You can hardly think of Halloween without thinking of Pumpkins too. I was recently surprised to discover the tradition of carving Pumpkins for Halloween did not originate in the US, but in Ireland.
The famous Jack-O-Lantern started out as a lowly turnip or beet. In the old days folks in Ireland predominately used turnips-and sometimes beets-to make lanterns. At some point, they began using the lanterns as part of their Halloween Celebrations.
Once Irish immigrants got to the US they quickly realized the Pumpkin made a far better lantern than the turnip-thus today’s Jack-O-Lantern was born.
Many old world Halloween customs made their way to Appalachia-and although they’ve changed slightly over the years they’re still here. Ever hear this one: If a young lady peels an apple without breaking the peel; then throws it over her back; it will land in the shape of the initial of the person she will marry? This old wives tale originated in the British Isles-where it was supposed to be performed on Halloween. The traditions of trick or treating and dressing up in costumes also came from the British Isles.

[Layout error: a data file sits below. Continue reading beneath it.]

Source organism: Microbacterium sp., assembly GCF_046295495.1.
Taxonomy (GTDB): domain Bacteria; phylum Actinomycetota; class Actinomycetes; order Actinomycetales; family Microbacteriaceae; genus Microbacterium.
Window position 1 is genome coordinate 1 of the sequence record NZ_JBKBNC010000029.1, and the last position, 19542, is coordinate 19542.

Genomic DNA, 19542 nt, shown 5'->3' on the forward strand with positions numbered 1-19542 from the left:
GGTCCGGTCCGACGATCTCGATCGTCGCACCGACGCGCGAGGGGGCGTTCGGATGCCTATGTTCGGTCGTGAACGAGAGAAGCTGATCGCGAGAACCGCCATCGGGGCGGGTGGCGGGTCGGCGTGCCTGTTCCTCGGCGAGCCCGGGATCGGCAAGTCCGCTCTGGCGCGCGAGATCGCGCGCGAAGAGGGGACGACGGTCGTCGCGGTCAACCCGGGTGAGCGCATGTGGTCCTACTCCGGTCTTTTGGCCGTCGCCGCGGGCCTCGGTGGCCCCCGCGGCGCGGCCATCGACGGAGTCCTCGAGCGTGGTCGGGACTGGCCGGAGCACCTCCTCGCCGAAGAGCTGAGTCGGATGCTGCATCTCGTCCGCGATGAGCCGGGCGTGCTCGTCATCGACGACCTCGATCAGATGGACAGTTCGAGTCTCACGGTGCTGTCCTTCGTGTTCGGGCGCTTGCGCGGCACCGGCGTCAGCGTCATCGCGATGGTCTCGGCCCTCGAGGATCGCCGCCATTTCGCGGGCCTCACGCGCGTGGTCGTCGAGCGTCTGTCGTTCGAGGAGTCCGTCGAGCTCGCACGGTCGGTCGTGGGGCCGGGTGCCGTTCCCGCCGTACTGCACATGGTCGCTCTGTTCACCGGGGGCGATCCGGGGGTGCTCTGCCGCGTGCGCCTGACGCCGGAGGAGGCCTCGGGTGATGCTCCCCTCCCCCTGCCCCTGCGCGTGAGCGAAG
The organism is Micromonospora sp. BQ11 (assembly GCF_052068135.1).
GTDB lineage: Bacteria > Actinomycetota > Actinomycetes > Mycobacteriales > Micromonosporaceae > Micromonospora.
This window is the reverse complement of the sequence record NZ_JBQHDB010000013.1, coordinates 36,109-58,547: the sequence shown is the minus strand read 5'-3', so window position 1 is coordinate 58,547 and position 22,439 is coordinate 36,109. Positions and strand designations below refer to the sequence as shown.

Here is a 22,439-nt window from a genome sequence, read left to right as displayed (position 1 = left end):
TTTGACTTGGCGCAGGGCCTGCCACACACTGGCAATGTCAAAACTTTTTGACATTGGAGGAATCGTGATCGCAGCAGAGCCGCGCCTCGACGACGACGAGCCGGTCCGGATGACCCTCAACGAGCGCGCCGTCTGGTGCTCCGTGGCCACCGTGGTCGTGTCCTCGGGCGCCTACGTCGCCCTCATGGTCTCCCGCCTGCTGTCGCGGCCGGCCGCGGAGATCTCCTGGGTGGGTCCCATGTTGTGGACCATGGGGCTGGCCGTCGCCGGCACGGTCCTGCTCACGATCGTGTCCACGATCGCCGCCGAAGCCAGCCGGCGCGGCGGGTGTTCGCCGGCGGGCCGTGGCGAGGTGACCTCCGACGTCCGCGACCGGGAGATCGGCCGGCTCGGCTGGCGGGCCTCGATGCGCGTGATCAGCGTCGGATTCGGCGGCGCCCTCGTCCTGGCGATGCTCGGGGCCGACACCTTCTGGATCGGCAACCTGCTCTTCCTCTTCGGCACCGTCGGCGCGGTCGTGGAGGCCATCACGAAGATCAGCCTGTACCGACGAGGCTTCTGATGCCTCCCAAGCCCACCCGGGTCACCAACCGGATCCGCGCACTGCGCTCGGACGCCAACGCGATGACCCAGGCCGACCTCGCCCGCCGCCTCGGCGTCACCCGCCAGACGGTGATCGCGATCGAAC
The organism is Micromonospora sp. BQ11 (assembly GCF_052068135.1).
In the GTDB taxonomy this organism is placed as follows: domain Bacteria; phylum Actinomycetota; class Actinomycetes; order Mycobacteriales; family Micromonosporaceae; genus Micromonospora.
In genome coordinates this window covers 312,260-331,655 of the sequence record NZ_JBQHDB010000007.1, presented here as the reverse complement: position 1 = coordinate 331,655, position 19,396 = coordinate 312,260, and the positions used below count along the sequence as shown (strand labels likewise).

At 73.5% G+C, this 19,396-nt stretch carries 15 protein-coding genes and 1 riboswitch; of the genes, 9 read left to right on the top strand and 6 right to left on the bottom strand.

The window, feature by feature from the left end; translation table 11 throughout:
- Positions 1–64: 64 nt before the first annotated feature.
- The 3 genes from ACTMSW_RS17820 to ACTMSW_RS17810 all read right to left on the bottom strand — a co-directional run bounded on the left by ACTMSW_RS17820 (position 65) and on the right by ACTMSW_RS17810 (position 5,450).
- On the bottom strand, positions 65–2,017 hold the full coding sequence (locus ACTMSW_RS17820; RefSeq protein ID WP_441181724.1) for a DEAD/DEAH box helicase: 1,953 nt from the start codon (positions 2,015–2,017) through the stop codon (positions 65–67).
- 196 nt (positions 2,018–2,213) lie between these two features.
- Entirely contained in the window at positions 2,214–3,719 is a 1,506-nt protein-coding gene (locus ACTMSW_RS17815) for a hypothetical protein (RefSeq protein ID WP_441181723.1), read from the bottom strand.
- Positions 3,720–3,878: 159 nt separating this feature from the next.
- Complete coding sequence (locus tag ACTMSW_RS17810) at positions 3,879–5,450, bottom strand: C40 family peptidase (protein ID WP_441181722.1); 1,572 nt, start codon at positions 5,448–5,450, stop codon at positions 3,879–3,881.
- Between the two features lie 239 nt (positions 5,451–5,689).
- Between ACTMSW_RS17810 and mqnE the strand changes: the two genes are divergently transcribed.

The Scots-Irish who first settled Appalachia brought their heritage with them-and it seems it included most of the Halloween traditions Appalachians still enjoy today.